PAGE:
Horn fly (Figure 3): Horn flies are small, blood-feeding, biting flies that can be found along the backs or sides of cattle, which is where they spend their time. They are much smaller than house flies. Horn flies develop only in fresh manure. They can cause mastitis in heifers by biting the teat ends of heifers on pasture. This can destroy milk-producing tissue and cause blind quarters, consequently affecting future milk production.
Face fly (Figure 4): Face flies closely resemble house flies, but they feed on bodily secretions typically around the nose, eyes and mouth of cattle. Even though they are non-biting pests, face flies can spread pinkeye. These flies don’t typically enter barns, so they are mostly found on pasture cattle, and they breed in fresh, undisturbed manure. Face flies only spend about 10% of their time on animals; otherwise, they are found resting in tall grass and on fences and other surfaces.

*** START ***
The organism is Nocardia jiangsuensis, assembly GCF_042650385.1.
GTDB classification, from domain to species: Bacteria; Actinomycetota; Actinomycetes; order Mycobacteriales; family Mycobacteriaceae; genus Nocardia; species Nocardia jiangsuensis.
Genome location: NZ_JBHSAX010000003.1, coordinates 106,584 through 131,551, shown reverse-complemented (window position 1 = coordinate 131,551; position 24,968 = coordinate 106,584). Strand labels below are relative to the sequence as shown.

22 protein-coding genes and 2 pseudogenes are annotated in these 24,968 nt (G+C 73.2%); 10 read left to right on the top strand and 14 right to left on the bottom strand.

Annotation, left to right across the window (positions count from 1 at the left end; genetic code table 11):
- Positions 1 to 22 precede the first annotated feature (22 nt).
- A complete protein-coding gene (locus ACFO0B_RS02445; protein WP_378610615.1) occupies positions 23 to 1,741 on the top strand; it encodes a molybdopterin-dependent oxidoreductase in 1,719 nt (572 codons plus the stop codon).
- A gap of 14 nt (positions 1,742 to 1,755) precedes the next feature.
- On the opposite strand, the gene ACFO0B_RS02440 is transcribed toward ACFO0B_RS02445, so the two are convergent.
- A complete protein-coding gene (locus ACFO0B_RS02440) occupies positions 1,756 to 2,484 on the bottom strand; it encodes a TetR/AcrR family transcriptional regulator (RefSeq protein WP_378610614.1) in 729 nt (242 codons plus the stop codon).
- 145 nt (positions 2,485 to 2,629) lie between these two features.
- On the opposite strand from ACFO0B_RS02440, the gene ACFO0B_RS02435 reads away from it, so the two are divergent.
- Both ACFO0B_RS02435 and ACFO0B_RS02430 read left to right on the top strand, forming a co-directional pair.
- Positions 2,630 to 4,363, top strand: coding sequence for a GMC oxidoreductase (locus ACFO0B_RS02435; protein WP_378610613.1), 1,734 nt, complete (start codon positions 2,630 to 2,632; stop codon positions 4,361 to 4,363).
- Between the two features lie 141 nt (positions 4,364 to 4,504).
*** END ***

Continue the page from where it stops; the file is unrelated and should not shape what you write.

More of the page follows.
There are many ways to manage flies on the dairy. The best way is through an integrated pest management practice. Historically, insecticide use was the main approach used to combat fly populations; however, insecticide can increase fly populations’ resistance to insecticides while also destroying natural predators of flies. Integrated pest management works to decrease insecticide use, instead using other strategies to successfully decrease fly populations.
No matter what fly control strategy you choose for your farm, do not wait for heavy fly populations to build up before you begin to control flies.
Routine sanitation is the most effective and economical way to manage fly populations. Insecticides alone cannot eradicate fly populations when sanitation is poor. Since flies reproduce in areas of undisturbed, damp organic matter, cleaning once a week can break their life cycle. This includes removing and disposing of refused and wasted feed, spilled milk, silage seepage, standing water and manure piles. When cleaning pens, make sure that areas around feed troughs and water fountains get cleaned as well. These areas are often more difficult to clean, but they house damp organic matter that can be a breeding ground for flies.
For cattle on pasture, dragging the pasture can decrease the breeding grounds for horn and face flies, which lay their eggs in fresh manure. If pasture cattle are fed hay, clean up any residual hay that has been left around the feeding area, because it can become mixed with manure and trampled into the soil, creating another breeding area for flies.
Residual sprays and bait